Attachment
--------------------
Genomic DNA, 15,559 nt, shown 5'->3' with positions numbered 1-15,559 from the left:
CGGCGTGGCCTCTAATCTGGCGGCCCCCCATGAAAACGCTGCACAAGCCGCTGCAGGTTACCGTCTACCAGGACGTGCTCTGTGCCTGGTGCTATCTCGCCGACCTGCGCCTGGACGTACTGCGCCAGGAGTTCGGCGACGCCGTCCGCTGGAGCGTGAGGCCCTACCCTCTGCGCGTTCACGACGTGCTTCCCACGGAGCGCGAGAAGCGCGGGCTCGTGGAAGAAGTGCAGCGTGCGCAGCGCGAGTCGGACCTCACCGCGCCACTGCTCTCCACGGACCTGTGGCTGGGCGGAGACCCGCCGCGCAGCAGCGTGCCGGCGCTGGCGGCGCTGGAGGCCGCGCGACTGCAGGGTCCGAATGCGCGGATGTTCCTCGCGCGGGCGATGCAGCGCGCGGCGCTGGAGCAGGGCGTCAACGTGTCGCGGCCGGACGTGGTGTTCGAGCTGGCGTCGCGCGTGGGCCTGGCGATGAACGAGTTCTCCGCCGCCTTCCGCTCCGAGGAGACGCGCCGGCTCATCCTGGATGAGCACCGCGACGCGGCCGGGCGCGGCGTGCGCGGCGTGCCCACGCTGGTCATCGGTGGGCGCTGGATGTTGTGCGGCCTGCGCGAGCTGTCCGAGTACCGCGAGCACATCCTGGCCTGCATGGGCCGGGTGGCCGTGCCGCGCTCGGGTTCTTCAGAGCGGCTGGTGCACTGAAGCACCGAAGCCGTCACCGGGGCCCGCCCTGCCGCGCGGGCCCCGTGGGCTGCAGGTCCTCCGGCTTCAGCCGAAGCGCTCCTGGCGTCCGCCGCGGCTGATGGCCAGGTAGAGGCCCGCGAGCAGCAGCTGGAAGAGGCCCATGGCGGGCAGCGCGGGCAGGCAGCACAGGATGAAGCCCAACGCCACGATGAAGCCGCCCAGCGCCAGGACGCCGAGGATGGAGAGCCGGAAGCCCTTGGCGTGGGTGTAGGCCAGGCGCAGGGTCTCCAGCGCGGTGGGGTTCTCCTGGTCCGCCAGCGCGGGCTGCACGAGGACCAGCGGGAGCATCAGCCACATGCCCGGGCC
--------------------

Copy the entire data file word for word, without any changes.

Genomic DNA, 15,559 nt, shown 5'->3' with positions numbered 1-15,559 from the left:
CGGCGTGGCCTCTAATCTGGCGGCCCCCCATGAAAACGCTGCACAAGCCGCTGCAGGTTACCGTCTACCAGGACGTGCTCTGTGCCTGGTGCTATCTCGCCGACCTGCGCCTGGACGTACTGCGCCAGGAGTTCGGCGACGCCGTCCGCTGGAGCGTGAGGCCCTACCCTCTGCGCGTTCACGACGTGCTTCCCACGGAGCGCGAGAAGCGCGGGCTCGTGGAAGAAGTGCAGCGTGCGCAGCGCGAGTCGGACCTCACCGCGCCACTGCTCTCCACGGACCTGTGGCTGGGCGGAGACCCGCCGCGCAGCAGCGTGCCGGCGCTGGCGGCGCTGGAGGCCGCGCGACTGCAGGGTCCGAATGCGCGGATGTTCCTCGCGCGGGCGATGCAGCGCGCGGCGCTGGAGCAGGGCGTCAACGTGTCGCGGCCGGACGTGGTGTTCGAGCTGGCGTCGCGCGTGGGCCTGGCGATGAACGAGTTCTCCGCCGCCTTCCGCTCCGAGGAGACGCGCCGGCTCATCCTGGATGAGCACCGCGACGCGGCCGGGCGCGGCGTGCGCGGCGTGCCCACGCTGGTCATCGGTGGGCGCTGGATGTTGTGCGGCCTGCGCGAGCTGTCCGAGTACCGCGAGCACATCCTGGCCTGCATGGGCCGGGTGGCCGTGCCGCGCTCGGGTTCTTCAGAGCGGCTGGTGCACTGAAGCACCGAAGCCGTCACCGGGGCCCGCCCTGCCGCGCGGGCCCCGTGGGCTGCAGGTCCTCCGGCTTCAGCCGAAGCGCTCCTGGCGTCCGCCGCGGCTGATGGCCAGGTAGAGGCCCGCGAGCAGCAGCTGGAAGAGGCCCATGGCGGGCAGCGCGGGCAGGCAGCACAGGATGAAGCCCAACGCCACGATGAAGCCGCCCAGCGCCAGGACGCCGAGGATGGAGAGCCGGAAGCCCTTGGCGTGGGTGTAGGCCAGGCGCAGGGTCTCCAGCGCGGTGGGGTTCTCCTGGTCCGCCAGCGCGGGCTGCACGAGGACCAGCGGGAGCATCAGCCACATGCCCGGGCC